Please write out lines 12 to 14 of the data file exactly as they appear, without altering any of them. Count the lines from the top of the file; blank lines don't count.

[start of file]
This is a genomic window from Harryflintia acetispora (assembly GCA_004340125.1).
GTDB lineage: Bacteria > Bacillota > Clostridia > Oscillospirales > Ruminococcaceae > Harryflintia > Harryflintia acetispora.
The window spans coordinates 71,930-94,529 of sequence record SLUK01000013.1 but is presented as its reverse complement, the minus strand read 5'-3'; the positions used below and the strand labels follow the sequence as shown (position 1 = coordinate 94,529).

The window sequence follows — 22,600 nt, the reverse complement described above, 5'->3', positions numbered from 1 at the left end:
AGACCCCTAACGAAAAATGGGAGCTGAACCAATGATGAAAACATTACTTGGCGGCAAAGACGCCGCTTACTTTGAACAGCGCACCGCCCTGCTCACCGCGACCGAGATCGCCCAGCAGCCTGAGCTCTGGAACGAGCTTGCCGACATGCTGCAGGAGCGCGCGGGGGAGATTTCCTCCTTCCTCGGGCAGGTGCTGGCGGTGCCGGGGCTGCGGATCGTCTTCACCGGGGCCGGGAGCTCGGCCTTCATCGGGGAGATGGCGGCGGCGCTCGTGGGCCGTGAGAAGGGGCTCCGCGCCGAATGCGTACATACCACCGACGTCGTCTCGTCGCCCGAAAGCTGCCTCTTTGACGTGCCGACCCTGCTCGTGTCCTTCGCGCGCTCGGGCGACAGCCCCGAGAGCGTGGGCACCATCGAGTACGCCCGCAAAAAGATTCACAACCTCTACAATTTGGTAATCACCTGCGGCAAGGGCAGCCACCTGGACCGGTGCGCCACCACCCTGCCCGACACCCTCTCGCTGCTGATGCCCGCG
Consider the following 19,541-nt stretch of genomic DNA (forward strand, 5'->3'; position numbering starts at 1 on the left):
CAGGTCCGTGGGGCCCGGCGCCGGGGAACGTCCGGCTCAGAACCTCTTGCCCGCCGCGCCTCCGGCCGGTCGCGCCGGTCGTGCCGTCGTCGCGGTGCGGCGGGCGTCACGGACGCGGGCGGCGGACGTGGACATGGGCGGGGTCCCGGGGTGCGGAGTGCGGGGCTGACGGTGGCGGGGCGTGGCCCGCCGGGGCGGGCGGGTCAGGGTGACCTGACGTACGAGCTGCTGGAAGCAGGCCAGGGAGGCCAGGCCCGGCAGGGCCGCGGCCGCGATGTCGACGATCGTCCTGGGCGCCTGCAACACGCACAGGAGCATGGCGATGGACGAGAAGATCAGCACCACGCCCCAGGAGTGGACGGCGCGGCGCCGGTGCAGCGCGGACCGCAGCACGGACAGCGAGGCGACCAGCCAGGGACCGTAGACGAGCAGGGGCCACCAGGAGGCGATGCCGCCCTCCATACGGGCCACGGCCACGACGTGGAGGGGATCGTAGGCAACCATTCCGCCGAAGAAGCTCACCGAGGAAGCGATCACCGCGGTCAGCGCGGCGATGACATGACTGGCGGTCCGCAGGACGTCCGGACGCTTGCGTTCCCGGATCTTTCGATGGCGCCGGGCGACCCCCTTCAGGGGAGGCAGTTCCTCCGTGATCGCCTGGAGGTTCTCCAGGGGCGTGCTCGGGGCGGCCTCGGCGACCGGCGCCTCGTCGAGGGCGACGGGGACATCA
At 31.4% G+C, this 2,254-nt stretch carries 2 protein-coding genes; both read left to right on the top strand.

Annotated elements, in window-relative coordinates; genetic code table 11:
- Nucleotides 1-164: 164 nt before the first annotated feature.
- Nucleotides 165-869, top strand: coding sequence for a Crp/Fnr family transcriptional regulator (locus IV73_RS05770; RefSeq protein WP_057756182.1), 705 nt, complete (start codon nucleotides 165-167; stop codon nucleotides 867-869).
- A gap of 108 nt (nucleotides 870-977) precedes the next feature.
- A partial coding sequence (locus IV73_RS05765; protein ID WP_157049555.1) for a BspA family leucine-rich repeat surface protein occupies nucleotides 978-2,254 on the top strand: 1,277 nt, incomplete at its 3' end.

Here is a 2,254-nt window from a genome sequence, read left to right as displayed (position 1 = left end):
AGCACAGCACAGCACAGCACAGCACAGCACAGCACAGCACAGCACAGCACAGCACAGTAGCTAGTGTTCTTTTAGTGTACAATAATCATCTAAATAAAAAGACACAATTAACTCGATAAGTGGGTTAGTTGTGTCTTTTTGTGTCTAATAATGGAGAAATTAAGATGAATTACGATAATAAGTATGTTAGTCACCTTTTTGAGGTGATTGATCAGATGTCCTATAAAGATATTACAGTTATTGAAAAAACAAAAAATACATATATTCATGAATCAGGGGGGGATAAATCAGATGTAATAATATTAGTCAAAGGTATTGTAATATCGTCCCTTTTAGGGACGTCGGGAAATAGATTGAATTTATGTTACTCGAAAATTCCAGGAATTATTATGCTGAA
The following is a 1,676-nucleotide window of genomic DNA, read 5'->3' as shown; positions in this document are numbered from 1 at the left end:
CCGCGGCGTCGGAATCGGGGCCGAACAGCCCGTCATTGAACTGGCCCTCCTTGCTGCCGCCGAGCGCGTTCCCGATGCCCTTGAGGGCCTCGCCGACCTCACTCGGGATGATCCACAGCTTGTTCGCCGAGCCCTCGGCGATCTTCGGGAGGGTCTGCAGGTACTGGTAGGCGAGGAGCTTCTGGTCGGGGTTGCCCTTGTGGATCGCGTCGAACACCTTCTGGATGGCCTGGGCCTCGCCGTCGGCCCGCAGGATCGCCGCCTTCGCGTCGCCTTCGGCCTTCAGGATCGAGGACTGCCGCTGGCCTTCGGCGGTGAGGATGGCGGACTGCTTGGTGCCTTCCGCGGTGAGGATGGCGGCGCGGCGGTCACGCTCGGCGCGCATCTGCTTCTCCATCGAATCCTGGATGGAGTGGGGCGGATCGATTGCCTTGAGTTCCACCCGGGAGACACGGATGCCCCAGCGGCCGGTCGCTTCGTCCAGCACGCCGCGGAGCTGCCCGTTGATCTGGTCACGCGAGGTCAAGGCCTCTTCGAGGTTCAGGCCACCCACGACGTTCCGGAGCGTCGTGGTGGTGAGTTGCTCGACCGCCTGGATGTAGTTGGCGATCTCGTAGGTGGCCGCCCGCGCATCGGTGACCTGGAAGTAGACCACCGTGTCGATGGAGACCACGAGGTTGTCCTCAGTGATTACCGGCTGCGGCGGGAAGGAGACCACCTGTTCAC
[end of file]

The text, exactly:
- A gap of 108 nt (nucleotides 870-977) precedes the next feature.
- A partial coding sequence (locus IV73_RS05765; protein ID WP_157049555.1) for a BspA family leucine-rich repeat surface protein occupies nucleotides 978-2,254 on the top strand: 1,277 nt, incomplete at its 3' end.

Here is a 2,254-nt window from a genome sequence, read left to right as displayed (position 1 = left end):